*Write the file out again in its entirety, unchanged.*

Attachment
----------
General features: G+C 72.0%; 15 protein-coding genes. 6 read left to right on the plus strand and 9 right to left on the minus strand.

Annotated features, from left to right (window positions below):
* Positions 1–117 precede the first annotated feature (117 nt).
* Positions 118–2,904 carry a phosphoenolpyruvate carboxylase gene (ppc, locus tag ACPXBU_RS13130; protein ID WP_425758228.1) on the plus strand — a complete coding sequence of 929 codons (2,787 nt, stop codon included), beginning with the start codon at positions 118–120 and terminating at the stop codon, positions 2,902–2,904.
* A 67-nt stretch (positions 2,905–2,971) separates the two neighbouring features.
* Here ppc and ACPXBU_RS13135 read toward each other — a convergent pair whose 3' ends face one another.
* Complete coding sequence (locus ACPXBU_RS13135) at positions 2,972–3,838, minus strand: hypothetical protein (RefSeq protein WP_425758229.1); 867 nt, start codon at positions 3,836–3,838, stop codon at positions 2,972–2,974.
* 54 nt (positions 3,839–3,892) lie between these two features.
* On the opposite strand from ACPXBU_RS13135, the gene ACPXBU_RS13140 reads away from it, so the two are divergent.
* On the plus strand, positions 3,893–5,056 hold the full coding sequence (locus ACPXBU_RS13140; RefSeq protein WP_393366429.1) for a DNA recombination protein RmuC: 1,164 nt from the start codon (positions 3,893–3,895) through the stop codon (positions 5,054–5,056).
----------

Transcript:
General features: G+C 72.0%; 15 protein-coding genes. 6 read left to right on the plus strand and 9 right to left on the minus strand.

Annotated features, from left to right (window positions below):
* Positions 1–117 precede the first annotated feature (117 nt).
* Positions 118–2,904 carry a phosphoenolpyruvate carboxylase gene (ppc, locus tag ACPXBU_RS13130; protein ID WP_425758228.1) on the plus strand — a complete coding sequence of 929 codons (2,787 nt, stop codon included), beginning with the start codon at positions 118–120 and terminating at the stop codon, positions 2,902–2,904.
* A 67-nt stretch (positions 2,905–2,971) separates the two neighbouring features.
* Here ppc and ACPXBU_RS13135 read toward each other — a convergent pair whose 3' ends face one another.
* Complete coding sequence (locus ACPXBU_RS13135) at positions 2,972–3,838, minus strand: hypothetical protein (RefSeq protein WP_425758229.1); 867 nt, start codon at positions 3,836–3,838, stop codon at positions 2,972–2,974.
* 54 nt (positions 3,839–3,892) lie between these two features.
* On the opposite strand from ACPXBU_RS13135, the gene ACPXBU_RS13140 reads away from it, so the two are divergent.
* On the plus strand, positions 3,893–5,056 hold the full coding sequence (locus ACPXBU_RS13140; RefSeq protein WP_393366429.1) for a DNA recombination protein RmuC: 1,164 nt from the start codon (positions 3,893–3,895) through the stop codon (positions 5,054–5,056).